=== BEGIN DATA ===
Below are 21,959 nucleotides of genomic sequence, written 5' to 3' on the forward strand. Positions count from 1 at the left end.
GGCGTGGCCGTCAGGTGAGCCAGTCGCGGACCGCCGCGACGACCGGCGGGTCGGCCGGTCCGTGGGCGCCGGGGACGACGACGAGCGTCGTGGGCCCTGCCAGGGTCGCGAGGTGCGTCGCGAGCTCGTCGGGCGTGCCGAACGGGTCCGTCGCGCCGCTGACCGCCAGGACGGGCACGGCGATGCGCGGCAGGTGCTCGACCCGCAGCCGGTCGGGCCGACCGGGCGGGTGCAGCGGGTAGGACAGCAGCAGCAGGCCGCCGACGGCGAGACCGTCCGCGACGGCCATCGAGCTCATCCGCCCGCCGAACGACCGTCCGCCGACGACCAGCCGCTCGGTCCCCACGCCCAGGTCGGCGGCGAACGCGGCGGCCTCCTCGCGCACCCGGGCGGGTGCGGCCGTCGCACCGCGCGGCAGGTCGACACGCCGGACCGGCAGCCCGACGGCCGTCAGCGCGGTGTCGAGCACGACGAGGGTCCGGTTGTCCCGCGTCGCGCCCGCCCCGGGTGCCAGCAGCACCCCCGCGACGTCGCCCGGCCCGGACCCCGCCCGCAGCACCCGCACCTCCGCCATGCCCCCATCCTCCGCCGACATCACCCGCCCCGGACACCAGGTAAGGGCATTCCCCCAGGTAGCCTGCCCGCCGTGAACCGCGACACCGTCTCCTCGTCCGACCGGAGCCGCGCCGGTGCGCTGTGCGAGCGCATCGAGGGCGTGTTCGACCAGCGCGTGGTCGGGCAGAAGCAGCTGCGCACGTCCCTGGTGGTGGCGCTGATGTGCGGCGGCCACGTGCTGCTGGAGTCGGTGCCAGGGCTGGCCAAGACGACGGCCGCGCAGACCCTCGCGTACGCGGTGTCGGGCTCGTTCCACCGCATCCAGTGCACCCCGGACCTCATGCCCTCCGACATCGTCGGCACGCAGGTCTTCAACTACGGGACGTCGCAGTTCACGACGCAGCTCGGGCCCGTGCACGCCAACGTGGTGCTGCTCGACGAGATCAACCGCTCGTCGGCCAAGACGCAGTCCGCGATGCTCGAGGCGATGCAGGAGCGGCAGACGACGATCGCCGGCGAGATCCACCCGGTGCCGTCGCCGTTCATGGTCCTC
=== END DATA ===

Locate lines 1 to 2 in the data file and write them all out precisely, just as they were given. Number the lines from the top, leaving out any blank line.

Below are 21,959 nucleotides of genomic sequence, written 5' to 3' on the forward strand. Positions count from 1 at the left end.
GGCGTGGCCGTCAGGTGAGCCAGTCGCGGACCGCCGCGACGACCGGCGGGTCGGCCGGTCCGTGGGCGCCGGGGACGACGACGAGCGTCGTGGGCCCTGCCAGGGTCGCGAGGTGCGTCGCGAGCTCGTCGGGCGTGCCGAACGGGTCCGTCGCGCCGCTGACCGCCAGGACGGGCACGGCGATGCGCGGCAGGTGCTCGACCCGCAGCCGGTCGGGCCGACCGGGCGGGTGCAGCGGGTAGGACAGCAGCAGCAGGCCGCCGACGGCGAGACCGTCCGCGACGGCCATCGAGCTCATCCGCCCGCCGAACGACCGTCCGCCGACGACCAGCCGCTCGGTCCCCACGCCCAGGTCGGCGGCGAACGCGGCGGCCTCCTCGCGCACCCGGGCGGGTGCGGCCGTCGCACCGCGCGGCAGGTCGACACGCCGGACCGGCAGCCCGACGGCCGTCAGCGCGGTGTCGAGCACGACGAGGGTCCGGTTGTCCCGCGTCGCGCCCGCCCCGGGTGCCAGCAGCACCCCCGCGACGTCGCCCGGCCCGGACCCCGCCCGCAGCACCCGCACCTCCGCCATGCCCCCATCCTCCGCCGACATCACCCGCCCCGGACACCAGGTAAGGGCATTCCCCCAGGTAGCCTGCCCGCCGTGAACCGCGACACCGTCTCCTCGTCCGACCGGAGCCGCGCCGGTGCGCTGTGCGAGCGCATCGAGGGCGTGTTCGACCAGCGCGTGGTCGGGCAGAAGCAGCTGCGCACGTCCCTGGTGGTGGCGCTGATGTGCGGCGGCCACGTGCTGCTGGAGTCGGTGCCAGGGCTGGCCAAGACGACGGCCGCGCAGACCCTCGCGTACGCGGTGTCGGGCTCGTTCCACCGCATCCAGTGCACCCCGGACCTCATGCCCTCCGACATCGTCGGCACGCAGGTCTTCAACTACGGGACGTCGCAGTTCACGACGCAGCTCGGGCCCGTGCACGCCAACGTGGTGCTGCTCGACGAGATCAACCGCTCGTCGGCCAAGACGCAGTCCGCGATGCTCGAGGCGATGCAGGAGCGGCAGACGACGATCGCCGGCGAGATCCACCCGGTGCCGTCGCCGTTCATGGTCCTC